Paul Kerr.
By Paul Kerr. on March 21, 2024

Performance Improvement Plan Process

A performance improvement plan; or PIP, is a personalised, structured outline of targets, goals and deadlines for an employee to follow according to their current performance, expected performance, job role, any upcoming change to their job role and general professional expectations.
Here we take you through the useful considerations for a PIP, from when to use one, to how to structure it and why.

Table of contents:

When is a PIP enacted?

Typically a PIP will be assigned to an employee by their immediate manager, with an oversight and possible approval process by HR. Commonly they are assigned because the employee is not meeting the professional expectations of their role. However, they can also be assigned because it is believed the employee will benefit from a more structured and goal-oriented understanding of their role and requirements. In both cases it is believed the employee has the potential to carry out their role satisfactorily and in both cases it is believed that the quality and/or quantity of work output will be increased by this approach. With the latter case though the employee is already achieving the desired minimum, yet a PIP is implemented to help them surpass “satisfactory” performance and progress towards “excellent”.

What does it entail?

A PIP will be a written report of current gaps in skills, abilities and performance of the employee as compared to the requirements for their role, with clearly defined future expectations for the employee from management. It should also feature a timeline of actions to be undertaken that will address these issues. A PIP should always be customised to the individual employee, not a general template. It should also include any expectations that are currently being met by the employee, not only areas for improvement. Deadlines should also be implemented to provide both management/HR and the employee with an agreed upon means of measuring progress.


Usually a manager would determine the performance problems of the employee, raise the process with HR and then have a discussion with the employee to determine a reasonable timeline, goals, targets and deadlines.

The timeline for a PIP can encompass several months, often they are 30, 60 or 90 day processes, so this is an ongoing task that should have agreed upon review points to assess progress and any issues or support requirements.

Direct benefit

  • Ideally the employee will follow the outlined process and achieve their goals and targets within the defined time periods. By doing so, they will be a far more effective employee within their role than they previously were and now performing to at least the minimum expectation of management.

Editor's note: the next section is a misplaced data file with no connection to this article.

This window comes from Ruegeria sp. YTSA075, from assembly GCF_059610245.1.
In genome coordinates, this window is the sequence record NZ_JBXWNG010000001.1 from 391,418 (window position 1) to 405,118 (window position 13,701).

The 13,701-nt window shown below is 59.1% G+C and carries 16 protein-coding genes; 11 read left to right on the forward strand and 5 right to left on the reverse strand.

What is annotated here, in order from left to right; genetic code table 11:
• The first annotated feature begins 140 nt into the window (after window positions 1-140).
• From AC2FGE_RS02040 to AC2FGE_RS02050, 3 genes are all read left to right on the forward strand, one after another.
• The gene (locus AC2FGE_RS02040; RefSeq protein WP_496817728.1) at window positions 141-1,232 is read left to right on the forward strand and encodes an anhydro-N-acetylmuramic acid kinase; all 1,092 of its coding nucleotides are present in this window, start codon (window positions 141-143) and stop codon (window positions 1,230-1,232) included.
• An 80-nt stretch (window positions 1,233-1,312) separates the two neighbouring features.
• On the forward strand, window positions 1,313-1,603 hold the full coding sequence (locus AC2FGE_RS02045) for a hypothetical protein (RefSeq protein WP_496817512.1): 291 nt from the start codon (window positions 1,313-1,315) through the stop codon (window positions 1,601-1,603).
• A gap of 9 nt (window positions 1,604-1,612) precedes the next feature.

• If the employee is unable to follow the PIP process; or reach the stated goals and targets, management know with certainty that they are unsuitable for the role. A process of role reassignment or replacement for the role can now take place without doubts.

Indirect benefits

  • PIP´s can benefit company culture by assuring an objective, and so fair, means of avoiding disciplinary proceedings by providing a means of investigation of faults, who or what is accountable and the chance to redress any employee shortcomings. 

  • The employee is provided their current status and a clear pathway to success, empowering them to take control and develop personally on a structured self-growth trajectory. 

  • Management and HR are able to clearly communicate their specific requirements to the employee and if successful convert a possibly problematic employee into a model employee. If unsuccessful, the fact a PIP has been attempted can be beneficial to the company in any future employment dispute/litigation proceedings.

  • The process of creating and implementing a PIP can also serve an indirect benefit to management and HR. By identifying and discussing believed employee weaknesses with the employee, direct feedback on specific issues and business impacts can be obtained. This feedback can identify weaknesses in other areas of the business, such as training, communication, ongoing support, tools or other resources etc

OpenHR Solutions

At OpenHR we provide an extensive suite of programs that aid in the administration of your workforce at all levels and throughout all processes and procedures. Using our interlinking Performance Management, Internal Communication and Task Management programs greatly reduces the time required to invest in PIP processes whilst providing clear and reliable data to base decisions upon and easy to use dynamic workflows to aid the process from start to finish. From initially identifying poor employee performance, to defining the involved parties and their respective workflows, to assigning corrective actions and monitoring their completion, to maintaining transparent communication throughout this process and others, our software saves time and improves outcomes at every step of the way.